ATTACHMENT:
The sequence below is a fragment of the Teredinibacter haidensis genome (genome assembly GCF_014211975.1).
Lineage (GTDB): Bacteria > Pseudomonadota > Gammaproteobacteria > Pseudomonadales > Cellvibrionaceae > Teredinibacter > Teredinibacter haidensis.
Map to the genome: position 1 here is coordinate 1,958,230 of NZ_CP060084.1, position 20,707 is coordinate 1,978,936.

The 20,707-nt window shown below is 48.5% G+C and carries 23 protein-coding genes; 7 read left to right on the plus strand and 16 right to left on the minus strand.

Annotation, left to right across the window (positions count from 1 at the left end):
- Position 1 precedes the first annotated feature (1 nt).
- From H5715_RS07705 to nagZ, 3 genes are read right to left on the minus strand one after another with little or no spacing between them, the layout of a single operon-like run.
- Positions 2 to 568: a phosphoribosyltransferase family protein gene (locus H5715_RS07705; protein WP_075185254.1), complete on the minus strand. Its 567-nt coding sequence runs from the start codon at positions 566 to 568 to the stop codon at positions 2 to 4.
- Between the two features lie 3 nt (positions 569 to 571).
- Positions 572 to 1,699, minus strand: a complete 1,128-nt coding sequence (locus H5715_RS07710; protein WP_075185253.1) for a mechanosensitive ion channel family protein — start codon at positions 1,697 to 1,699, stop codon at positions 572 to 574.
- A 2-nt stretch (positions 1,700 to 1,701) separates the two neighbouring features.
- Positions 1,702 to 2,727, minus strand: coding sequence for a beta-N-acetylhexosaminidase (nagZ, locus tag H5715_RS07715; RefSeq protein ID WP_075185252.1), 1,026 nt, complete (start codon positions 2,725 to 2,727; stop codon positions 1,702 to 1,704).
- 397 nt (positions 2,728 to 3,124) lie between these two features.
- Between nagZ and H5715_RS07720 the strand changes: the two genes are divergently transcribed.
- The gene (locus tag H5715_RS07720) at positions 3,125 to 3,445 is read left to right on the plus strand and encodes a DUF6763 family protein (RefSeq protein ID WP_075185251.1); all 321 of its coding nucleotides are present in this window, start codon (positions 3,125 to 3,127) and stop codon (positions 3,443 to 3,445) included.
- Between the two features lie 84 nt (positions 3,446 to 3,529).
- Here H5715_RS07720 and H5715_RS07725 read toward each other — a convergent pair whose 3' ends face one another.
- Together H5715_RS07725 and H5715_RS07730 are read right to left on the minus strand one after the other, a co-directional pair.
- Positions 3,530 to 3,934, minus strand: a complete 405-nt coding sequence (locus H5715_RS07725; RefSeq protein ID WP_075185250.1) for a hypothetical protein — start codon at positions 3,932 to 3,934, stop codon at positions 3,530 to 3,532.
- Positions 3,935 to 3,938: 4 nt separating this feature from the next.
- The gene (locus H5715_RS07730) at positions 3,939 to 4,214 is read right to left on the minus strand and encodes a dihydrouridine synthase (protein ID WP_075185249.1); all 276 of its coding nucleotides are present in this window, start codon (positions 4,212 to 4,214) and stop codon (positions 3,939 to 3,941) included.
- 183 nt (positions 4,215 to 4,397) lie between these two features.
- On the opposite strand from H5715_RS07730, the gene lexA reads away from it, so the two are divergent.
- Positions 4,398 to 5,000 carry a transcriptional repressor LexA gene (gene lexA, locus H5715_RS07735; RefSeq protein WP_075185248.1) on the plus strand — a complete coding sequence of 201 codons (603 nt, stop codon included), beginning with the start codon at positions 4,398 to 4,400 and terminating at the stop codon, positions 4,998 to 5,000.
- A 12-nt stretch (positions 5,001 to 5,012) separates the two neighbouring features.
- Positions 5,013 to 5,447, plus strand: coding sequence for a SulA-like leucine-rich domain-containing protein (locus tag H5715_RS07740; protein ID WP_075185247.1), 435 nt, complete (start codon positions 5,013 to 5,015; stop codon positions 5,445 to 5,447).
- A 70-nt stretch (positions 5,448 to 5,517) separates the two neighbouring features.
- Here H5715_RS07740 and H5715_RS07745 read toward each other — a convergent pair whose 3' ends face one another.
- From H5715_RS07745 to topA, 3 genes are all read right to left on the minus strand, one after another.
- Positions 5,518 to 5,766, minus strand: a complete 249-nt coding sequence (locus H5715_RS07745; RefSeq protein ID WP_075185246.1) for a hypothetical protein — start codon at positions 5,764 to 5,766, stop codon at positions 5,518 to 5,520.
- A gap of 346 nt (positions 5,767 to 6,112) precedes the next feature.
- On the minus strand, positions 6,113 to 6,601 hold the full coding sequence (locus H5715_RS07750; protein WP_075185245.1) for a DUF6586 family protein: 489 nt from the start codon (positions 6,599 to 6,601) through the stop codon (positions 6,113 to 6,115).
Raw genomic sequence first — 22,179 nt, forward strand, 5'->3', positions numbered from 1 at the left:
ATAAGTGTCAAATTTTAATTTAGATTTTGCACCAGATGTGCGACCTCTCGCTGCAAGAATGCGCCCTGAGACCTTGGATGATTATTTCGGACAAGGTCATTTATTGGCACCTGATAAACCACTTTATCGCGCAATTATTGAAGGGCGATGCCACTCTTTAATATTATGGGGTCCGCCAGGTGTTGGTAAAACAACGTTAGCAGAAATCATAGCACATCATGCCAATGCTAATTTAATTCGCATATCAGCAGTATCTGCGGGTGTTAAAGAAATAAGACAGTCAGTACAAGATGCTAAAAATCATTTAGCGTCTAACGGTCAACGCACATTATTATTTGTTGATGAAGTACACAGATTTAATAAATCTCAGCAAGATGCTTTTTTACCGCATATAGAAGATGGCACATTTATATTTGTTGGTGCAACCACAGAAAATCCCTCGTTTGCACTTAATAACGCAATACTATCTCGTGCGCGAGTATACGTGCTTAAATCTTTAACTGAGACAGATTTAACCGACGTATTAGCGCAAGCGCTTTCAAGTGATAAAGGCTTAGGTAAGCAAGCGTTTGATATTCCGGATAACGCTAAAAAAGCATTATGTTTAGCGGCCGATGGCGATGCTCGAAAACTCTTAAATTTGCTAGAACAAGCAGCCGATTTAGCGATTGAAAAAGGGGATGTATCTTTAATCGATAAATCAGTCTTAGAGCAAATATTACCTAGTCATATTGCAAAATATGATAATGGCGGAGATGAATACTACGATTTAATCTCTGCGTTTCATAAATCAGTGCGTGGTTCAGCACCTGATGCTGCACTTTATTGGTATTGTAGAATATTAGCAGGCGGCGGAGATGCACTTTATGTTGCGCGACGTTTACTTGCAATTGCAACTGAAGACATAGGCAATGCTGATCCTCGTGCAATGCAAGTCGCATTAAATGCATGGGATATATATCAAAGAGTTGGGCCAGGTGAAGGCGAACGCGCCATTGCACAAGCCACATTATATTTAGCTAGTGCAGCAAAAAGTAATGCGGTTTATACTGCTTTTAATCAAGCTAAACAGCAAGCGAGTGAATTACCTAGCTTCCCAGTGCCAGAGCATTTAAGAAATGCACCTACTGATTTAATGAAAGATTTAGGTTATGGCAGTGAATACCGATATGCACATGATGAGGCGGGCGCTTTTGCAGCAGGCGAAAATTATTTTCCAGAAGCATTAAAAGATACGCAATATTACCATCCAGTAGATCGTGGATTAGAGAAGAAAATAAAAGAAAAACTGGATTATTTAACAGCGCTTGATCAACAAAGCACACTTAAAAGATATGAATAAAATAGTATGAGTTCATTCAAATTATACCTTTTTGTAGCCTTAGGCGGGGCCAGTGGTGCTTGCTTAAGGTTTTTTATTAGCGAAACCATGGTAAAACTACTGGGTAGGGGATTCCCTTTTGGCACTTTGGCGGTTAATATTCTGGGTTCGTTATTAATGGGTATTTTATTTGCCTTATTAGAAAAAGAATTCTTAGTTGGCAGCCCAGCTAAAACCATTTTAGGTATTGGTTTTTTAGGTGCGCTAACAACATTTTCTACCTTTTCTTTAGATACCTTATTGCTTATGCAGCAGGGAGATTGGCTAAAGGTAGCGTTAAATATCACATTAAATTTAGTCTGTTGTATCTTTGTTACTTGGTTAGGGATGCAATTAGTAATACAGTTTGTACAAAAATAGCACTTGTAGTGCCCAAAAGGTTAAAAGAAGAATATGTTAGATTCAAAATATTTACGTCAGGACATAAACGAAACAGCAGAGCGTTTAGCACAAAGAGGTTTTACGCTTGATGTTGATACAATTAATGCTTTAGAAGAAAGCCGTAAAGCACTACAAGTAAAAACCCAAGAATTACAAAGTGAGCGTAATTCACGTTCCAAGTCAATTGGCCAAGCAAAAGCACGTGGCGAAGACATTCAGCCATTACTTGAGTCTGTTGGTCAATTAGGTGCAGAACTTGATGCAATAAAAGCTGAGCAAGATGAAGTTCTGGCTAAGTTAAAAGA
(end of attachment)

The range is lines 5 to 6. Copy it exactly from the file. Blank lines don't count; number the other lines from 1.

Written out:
Annotation, left to right across the window (positions count from 1 at the left end):
- Position 1 precedes the first annotated feature (1 nt).